“Ingredion has proposed an alternative — replace sucrose with Maltisweet IC maltitol syrup, a product in which we have balanced the polymer distribution to offer the sweetness of maltitol with the stabilizing effect of higher molecular weight polymers in the product, allowing replacement of sucrose with one ingredient rather than three or four,” Dr. Deis said. “Tests in our lab and production facilities have shown that the freezing profile of the mix is the same as that of a sucrose-based mix, and sensory testing has proven the acceptability of the product vs. sucrose controls.”

Sorbitol is popular in less expensive ice cream, and maltitol also is used in ice cream, Mr. Bauer said. When reducing calories and sugar in ice cream, formulators should take into account the balance of sweetness, taste, cost and freezing point depression, he said.

“You don’t want ice cream as hard as a rock,” Mr. Bauer said.

For one other tip, Mr. Bauer said formulators should apply polyols at the correct use level to avoid any digestive issues brought on by too high a level.

A lighter apple pie

He added maltitol may be used in the dried dough of baked foods, and isomalt is a lower cost alternative. The main caloric reduction in an apple pie might be in the fruit filling where high-intensity sweeteners and liquid maltitol may replace corn syrup or sugar.

On its menu, McDonald’s has a 2.7-oz and 77-gram baked hot apple pie with 250 calories and 13 grams of sugar as well as a 3-oz and 84-gram s’mores pie with 290 calories and 19 grams of sugar.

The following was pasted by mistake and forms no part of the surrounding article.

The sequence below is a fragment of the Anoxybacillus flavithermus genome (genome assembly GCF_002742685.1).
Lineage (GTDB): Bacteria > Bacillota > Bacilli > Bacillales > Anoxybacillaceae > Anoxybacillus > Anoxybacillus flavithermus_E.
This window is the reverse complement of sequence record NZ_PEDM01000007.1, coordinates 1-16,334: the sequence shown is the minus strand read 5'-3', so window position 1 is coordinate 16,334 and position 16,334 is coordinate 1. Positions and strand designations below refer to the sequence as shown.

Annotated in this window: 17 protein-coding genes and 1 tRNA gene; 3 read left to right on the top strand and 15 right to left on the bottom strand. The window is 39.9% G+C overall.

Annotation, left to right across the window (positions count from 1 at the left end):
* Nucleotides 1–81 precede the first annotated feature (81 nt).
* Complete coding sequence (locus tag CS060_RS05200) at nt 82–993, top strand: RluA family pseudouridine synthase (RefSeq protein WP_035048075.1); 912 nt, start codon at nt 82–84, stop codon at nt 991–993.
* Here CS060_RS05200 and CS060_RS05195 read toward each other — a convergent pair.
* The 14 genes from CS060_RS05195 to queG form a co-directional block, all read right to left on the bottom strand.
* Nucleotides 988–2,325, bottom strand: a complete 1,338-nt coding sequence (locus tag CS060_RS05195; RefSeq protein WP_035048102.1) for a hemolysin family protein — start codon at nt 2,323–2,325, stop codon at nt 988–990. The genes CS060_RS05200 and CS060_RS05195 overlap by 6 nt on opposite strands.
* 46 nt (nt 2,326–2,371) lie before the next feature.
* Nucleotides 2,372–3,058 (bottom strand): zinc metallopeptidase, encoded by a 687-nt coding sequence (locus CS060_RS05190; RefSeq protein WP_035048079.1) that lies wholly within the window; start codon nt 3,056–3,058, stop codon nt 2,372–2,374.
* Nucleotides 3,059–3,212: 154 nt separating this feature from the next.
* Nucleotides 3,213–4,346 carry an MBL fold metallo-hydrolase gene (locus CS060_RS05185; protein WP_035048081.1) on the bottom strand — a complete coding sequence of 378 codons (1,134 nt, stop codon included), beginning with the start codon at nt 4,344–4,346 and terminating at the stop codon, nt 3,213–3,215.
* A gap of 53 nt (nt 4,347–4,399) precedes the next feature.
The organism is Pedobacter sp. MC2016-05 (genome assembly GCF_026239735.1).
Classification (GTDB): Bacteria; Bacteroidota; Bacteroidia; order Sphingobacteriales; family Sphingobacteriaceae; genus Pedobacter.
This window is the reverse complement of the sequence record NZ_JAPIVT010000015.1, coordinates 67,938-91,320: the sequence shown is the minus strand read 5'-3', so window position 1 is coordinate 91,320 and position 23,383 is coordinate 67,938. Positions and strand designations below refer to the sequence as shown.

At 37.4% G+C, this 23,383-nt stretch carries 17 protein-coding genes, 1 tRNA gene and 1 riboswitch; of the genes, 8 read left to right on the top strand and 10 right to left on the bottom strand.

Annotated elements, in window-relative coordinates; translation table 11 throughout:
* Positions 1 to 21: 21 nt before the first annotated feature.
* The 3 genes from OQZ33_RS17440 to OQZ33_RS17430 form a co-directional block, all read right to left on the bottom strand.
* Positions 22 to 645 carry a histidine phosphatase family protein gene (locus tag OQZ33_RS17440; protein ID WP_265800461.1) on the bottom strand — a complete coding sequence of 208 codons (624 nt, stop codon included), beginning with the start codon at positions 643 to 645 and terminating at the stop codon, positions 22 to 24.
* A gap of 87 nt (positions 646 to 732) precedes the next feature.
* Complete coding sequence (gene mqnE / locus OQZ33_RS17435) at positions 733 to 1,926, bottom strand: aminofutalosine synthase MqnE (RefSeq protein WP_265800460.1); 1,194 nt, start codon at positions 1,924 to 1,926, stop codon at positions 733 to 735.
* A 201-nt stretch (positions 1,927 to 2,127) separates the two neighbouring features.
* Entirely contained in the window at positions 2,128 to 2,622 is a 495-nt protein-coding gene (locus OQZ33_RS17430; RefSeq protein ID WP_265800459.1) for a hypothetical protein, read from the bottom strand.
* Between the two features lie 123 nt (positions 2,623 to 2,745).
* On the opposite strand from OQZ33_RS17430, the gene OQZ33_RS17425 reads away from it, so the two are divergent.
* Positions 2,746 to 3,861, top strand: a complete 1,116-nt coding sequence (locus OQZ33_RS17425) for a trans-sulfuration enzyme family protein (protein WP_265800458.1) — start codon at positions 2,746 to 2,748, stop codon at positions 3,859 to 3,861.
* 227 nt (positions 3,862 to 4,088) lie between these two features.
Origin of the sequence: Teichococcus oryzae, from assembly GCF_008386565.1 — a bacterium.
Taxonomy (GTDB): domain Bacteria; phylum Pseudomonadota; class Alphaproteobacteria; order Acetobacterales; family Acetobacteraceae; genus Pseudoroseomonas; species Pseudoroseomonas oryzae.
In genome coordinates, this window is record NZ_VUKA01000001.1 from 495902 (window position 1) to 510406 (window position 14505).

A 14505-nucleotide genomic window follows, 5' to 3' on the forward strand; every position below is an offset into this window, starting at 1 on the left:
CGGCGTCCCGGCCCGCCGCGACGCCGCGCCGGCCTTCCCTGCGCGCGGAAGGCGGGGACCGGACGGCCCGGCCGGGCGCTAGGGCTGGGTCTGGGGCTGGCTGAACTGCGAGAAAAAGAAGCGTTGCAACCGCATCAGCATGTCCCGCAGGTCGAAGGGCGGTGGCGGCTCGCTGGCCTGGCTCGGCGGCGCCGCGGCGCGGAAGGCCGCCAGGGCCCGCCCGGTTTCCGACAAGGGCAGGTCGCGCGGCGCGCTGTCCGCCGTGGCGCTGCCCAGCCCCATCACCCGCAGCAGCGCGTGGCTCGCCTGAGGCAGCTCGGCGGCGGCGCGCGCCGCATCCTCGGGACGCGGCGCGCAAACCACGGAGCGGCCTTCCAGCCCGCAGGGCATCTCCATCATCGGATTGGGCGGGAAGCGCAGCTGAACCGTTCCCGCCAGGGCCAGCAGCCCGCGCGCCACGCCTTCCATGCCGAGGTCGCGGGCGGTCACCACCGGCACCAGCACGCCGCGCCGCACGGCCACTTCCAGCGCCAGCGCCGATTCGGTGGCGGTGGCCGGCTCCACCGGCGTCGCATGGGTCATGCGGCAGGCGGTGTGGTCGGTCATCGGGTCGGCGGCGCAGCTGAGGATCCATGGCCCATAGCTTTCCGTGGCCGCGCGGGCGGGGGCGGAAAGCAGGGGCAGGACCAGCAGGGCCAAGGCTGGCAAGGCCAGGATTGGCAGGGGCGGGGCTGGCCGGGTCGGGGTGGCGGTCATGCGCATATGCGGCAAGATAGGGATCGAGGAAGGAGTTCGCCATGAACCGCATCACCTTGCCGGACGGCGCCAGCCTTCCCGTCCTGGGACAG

“Choosing a polyol that most closely resembles the characteristics of the sugars and syrups you are replacing is very important,” Dr. Dies said. “In baked foods, sugar can be replaced with a crystalline maltitol such as Ingredion’s Maltisweet CM40 or a high percentage maltitol solution like Maltisweet M95.”

The corn syrup in the filling may be replaced with a polyol similar in molecular weight distribution such as Maltisweet 3145, he said.

Roquette, based in France, offers SweetPearl maltitol that the company said promotes oral health and contributes to the development of foods with a low glycemic index. The company also offers sorbitol, maltitol syrup, mannitol, xylitol and isomalt.

DuPont Nutrition & Health, which has a U.S. office in New Century, Kas., offers such polyols as Xivia (xylitol) and lactitol as well as Litesse polydextrose, said Cathy Dorko, product manager, active nutrition, for DuPont Nutrition & Health.

“Depending on the item, the approach to calorie reduction may vary,” she said. “For instance, in a fried fruit pie, you might consider caloric reduction in each component separately, starting with the dough, then going to the filling and even working to reduce the fat uptake in frying.”

She said polyols may be used in combination with sugar to reduce calories instead of eliminating all the sugar.

“It’s possible, for instance, to set a target caloric content and then work with a combination of functional ingredients to achieve the target while maintaining taste and texture profiles,” she said.